The latest word out of Provo regarding the BYU quarterback situation Saturday: if the Cougars are lucky, it’ll be Jalen Hall. If they’re not, it’ll be third-stringer Jacob Conover. BYU is cautiously optimistic that Hall, the starter, will be ready after bruising his ribs against Arizona State. Conover had to come on for Baylor Romney, now the No. 2 QB, when he went down with an apparent concussion last Friday at Utah State. The last time the Cougars had to resort to a No. 3 quarterback as a starter was in 2019, when Romney came on against Boise State with Zach Wilson and Hall on the shelf. All Romney did was throw for 221 yards and two touchdowns in BYU’s 28-25 takedown of the No. 16 Broncos. Conover, if he’s the guy, will be channeling his inner Baylor Romney Saturday to try to protect BYU’s 5-0 start and No. 10 ranking.
ALL EYES ON THE SECOND HALF
It doesn’t take a rocket scientist to figure out that Boise State has had problems in the second half in all three of its losses. Dare I say, however, that there was progress made last week? Sure, the three Broncos turnovers blew things up. After netting just 64 yards after halftime against both UCF and Oklahoma State, Boise State gained 197 versus Nevada. The Broncos were a combined 2-for-11 in third down conversions in the first two losses and 6-for-11 against the Wolf Pack. On the other side of the ball, Boise State allowed 303 yards in the second half against the Knights—then 153 to the Cowboys and 154 to the Pack. UCF and OSU combined to go 14-for-22 on third down against the Broncos; Nevada was 0-for-5. Ten of the Wolf Pack’s points came on turnovers and seven more followed a shanked punt.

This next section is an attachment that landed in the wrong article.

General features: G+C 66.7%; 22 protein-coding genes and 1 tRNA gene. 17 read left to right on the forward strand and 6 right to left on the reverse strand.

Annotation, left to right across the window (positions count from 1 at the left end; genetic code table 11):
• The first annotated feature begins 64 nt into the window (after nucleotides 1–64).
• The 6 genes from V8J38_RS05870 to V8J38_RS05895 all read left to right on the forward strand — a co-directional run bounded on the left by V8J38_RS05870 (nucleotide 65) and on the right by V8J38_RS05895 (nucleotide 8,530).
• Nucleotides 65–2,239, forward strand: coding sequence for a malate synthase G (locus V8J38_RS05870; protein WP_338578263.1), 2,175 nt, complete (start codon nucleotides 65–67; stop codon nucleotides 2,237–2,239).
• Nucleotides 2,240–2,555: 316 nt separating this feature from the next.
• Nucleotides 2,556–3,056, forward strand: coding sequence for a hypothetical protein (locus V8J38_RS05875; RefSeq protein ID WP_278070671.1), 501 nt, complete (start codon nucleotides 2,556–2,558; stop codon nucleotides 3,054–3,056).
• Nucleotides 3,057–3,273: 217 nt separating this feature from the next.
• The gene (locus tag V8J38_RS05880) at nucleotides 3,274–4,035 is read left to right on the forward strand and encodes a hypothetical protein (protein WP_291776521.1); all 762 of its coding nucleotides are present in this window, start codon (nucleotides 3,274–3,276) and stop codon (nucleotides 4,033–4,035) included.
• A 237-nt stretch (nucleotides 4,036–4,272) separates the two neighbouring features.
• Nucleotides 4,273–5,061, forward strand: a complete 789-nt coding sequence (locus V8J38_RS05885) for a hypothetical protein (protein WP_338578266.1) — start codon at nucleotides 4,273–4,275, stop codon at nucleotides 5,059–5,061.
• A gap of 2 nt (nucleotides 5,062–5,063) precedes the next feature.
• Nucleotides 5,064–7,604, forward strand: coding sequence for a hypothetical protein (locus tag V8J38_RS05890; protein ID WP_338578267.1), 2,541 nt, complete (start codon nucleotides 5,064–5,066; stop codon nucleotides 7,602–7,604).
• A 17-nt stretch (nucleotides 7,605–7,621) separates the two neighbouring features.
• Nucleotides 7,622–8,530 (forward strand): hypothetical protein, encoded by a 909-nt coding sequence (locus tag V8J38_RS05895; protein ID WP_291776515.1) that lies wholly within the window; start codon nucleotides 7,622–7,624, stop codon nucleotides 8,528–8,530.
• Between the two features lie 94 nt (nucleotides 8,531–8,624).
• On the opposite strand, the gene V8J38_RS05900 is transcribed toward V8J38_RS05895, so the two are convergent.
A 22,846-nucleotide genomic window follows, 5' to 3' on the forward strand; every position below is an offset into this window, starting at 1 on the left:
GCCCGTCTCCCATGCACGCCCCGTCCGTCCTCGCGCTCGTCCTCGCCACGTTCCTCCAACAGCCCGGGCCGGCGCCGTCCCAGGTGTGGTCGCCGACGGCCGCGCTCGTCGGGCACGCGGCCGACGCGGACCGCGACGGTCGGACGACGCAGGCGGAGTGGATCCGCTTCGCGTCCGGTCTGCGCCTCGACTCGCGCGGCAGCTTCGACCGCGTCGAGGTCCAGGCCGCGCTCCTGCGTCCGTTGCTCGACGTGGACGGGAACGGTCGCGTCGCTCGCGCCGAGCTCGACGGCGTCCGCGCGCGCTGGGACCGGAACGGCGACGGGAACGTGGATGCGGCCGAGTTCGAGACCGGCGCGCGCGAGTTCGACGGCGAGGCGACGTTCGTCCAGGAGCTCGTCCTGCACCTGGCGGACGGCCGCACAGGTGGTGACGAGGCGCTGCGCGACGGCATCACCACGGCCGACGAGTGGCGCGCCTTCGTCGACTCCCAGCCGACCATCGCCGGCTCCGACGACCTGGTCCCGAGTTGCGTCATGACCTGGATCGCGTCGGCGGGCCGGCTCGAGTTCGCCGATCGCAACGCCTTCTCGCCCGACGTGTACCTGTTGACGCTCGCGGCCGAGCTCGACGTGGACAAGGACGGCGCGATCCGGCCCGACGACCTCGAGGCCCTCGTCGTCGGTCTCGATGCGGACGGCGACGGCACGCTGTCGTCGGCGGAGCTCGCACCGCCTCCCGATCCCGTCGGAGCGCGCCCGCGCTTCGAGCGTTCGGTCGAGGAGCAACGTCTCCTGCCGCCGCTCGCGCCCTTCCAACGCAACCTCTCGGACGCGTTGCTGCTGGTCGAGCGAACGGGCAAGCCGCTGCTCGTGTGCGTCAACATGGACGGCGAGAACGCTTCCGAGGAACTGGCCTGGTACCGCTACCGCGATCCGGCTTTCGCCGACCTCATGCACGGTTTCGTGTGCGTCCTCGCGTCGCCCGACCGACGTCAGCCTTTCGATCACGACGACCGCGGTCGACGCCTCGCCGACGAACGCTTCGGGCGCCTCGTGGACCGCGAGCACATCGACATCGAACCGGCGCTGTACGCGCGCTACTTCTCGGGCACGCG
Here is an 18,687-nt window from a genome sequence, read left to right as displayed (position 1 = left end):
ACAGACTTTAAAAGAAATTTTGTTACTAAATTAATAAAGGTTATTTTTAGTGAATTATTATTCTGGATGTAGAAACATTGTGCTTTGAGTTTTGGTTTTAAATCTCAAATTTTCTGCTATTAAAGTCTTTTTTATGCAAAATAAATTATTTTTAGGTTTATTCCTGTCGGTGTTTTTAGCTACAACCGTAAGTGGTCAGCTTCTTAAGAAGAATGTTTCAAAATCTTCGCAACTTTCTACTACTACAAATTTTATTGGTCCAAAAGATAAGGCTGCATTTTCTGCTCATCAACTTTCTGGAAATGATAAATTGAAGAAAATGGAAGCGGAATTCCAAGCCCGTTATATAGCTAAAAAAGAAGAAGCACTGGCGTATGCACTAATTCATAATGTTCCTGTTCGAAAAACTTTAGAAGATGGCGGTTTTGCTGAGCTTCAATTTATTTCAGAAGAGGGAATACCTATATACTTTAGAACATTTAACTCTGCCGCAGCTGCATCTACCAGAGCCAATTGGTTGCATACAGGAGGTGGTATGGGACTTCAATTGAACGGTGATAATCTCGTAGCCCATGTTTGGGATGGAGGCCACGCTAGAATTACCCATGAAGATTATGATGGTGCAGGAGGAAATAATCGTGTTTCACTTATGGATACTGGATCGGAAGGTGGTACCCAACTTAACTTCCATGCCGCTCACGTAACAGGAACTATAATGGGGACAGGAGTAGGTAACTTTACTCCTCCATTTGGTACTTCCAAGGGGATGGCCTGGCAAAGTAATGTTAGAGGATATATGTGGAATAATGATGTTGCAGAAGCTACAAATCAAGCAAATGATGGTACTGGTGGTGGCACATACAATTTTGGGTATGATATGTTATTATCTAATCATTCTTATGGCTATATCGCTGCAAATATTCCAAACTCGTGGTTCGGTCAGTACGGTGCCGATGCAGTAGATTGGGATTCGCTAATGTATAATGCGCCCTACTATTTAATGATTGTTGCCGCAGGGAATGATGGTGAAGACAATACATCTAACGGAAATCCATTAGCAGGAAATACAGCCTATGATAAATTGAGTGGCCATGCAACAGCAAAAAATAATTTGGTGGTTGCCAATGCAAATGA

THE BREAKTHROUGHS VS. THE TOP 10
Saturday’s game at BYU will mark the seventh time ever Boise State has gone against a top 10 FBS team. The last time was, well, last November when the Cougars were ranked ninth and won 51-17. But four of the biggest victories in school history came in the previous six contents versus top 10 teams. There was the program-defining win at No. 8 Fresno State in 2001, the triumph over No. 7 Oklahoma on New Year’s Day 2007 (that needs no further introduction), the victory over No. 4 TCU in the second Fiesta Bowl, and the decision over No. 7 Virginia Tech in the made-for-TV Labor Day opener in 2010. Dan Hawkins was on Idaho SportsTalk Wednesday and called those games “breakthrough moments.” The 2001 Fresno State game? The ultimate breakthrough moment for Hawkins.
AND THEN THERE’S CINCINNATI’S BREAKTHROUGH
Stewart Mandel has been covering college football for a long, long time. We were quoting him a lot 10 years ago. So he has an interesting perspective on this season’s Cincinnati phemonenon. “The backlash started as soon as the Notre Dame game was over, and I knew it would, because I saw it with Boise State,” writes Mandel at The Athletic. “The Broncos were lovable little Cinderellas after they beat Oklahoma in the 2007 Fiesta Bowl on the famous Statue of Liberty play, but by 2010, after they started the preseason in the top 5 and beat Virginia Tech, it felt like half the country turned on them—particularly the entire SEC footprint (‘They play nobody! They’d go 6-6 in the SEC!’) Cinderella is cute and cuddly until she becomes a direct threat to your own team and/or conference, at which point they’re a total fraud.”
BENGALS GET THE SURGING CAL AGGIES